European guideline writers reinforced previous recommendations in severe or moderate heart failure, warned against using dronedarone in any patient with heart failure unless no alternative existed, and dropped dronedarone from the heart failure section of the flow chart (figure 1).30 NICE elected to follow the European regulator to a large extent and changed the primary indication from ‘an option for the treatment of non-permanent AF’ to ‘as an option for the maintenance of sinus rhythm after successful cardioversion in people with paroxysmal or persistent AF’ and added to the contraindications: ‘(patients) who … have left ventricular systolic dysfunction and who … have a history of, or current, heart failure’.
In principle this advice appears straightforward but it is partly difficult to understand and it cannot be completely endorsed or easily followed in clinical practice. It is not clear whether dronedarone can be given when the patient is in AF. However, American regulators express this more precisely, as: ‘… (patients) who are in sinus rhythm or who will be cardioverted’. Systolic dysfunction is not easy to measure precisely when AF is present and may be depressed because of the arrhythmia. Restoration and maintenance of sinus rhythm, for example, using dronedarone, often results in an increase in ejection fraction and resolution of heart failure. The diagnosis of past episodes of heart failure or systolic dysfunction may be distant, undocumented and wrong. Minor heart failure is often difficult to distinguish from other causes of mild dyspnoea.
A potentially difficult issue is to determine whether the arrhythmia has become permanent. In Europe regulators have advised ECG recordings at 6-month intervals and in the USA at 3-month intervals.31 ,32 In PALLAS the definition of permanent AF was a history of 6 months or more but the majority (69%) of patients had at least a 2-year history. In practice, when an ECG records AF, the physician must decide with the patient whether to plan cardioversion if the arrhythmia does not convert spontaneously. If an active rhythm control strategy is pursued, dronedarone can be continued. However, if cardioversion is unsuccessful and the strategy changes to rate control, dronedarone should be discontinued (figure 2).3,2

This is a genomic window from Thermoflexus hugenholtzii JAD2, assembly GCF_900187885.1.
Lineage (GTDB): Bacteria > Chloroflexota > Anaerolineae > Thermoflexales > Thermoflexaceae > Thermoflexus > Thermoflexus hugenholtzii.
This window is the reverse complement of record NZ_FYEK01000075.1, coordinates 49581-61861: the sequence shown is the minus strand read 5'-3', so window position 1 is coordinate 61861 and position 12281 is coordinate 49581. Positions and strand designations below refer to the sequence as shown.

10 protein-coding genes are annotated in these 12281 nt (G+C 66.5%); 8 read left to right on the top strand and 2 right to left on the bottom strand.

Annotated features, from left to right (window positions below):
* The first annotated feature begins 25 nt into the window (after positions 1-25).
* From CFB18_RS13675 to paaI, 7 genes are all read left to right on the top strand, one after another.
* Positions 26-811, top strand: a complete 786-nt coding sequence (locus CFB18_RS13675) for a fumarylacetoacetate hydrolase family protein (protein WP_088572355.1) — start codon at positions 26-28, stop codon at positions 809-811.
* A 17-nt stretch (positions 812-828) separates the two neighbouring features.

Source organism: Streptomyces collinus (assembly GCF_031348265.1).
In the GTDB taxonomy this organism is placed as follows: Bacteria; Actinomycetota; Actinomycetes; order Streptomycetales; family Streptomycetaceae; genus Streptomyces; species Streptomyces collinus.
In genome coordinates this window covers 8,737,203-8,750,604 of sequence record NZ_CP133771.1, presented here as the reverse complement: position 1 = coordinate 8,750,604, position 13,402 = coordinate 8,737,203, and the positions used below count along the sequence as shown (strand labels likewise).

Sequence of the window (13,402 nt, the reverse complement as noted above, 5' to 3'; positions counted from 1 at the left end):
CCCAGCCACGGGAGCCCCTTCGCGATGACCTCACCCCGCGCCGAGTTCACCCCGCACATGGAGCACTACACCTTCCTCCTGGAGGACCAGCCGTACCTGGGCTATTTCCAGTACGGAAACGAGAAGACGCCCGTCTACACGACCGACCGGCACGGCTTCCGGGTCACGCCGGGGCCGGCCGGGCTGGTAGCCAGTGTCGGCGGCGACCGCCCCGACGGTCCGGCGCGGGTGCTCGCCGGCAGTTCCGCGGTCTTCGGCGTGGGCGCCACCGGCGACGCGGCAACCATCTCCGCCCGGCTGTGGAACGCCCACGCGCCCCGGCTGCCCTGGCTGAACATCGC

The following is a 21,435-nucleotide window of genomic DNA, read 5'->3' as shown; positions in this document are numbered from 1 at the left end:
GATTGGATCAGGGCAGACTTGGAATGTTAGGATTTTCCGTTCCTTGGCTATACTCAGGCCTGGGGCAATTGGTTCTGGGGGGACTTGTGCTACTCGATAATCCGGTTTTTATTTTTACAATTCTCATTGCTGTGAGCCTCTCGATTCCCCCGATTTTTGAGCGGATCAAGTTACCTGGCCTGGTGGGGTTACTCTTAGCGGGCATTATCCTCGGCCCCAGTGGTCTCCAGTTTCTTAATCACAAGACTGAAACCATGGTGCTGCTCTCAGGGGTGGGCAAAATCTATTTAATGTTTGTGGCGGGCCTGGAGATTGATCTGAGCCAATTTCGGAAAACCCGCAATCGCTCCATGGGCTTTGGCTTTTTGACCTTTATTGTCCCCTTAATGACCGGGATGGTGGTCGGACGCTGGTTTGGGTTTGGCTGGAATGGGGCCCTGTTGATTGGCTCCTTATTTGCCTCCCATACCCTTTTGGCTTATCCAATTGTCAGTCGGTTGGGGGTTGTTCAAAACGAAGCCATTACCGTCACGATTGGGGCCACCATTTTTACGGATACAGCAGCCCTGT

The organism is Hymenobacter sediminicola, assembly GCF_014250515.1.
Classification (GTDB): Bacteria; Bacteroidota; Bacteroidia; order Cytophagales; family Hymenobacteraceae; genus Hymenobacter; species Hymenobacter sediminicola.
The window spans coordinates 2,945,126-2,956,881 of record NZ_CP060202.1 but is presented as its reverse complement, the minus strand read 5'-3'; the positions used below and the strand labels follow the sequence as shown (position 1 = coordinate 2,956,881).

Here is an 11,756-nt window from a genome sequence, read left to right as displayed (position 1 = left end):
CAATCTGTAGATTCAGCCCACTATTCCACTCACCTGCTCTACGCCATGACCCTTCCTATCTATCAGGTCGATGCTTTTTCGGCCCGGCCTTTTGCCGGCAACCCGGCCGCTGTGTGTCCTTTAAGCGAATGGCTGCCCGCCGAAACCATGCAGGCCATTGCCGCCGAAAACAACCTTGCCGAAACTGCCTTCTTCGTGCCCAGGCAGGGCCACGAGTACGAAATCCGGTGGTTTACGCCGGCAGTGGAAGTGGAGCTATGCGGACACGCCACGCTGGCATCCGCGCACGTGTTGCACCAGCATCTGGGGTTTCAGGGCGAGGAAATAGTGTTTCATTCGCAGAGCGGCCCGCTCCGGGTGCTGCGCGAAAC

Dronedarone is now difficult to use except in a well administered setting where the detailed schedule of follow-up including ECG recording and blood testing can be ensured. The physician must carefully follow patients and educate them to report symptoms of heart or liver failure. Because of the cumbersome follow-up and the need for very close primary/secondary care dialogue dronedarone, which was thought to be a wonder drug after the impressive results from the ATHENA study, is now relegated in the approach of the practising physician to a drug of last resort, largely because of the inexplicable results of PALLAS and an extremely cautious European regulatory attitude. NICE, however has taken a positive position: ‘the therapeutic indication of the revised marketing authorisation is more restricted than that originally appraised’ but there is ‘no new evidence to indicate that dronedarone would be less safe or less effective in the population that meets the revised marketing authorisation’.3,3
Competing interests Both authors have acted as advisors to Sanofi.
Provenance and peer review Commissioned; internally peer reviewed.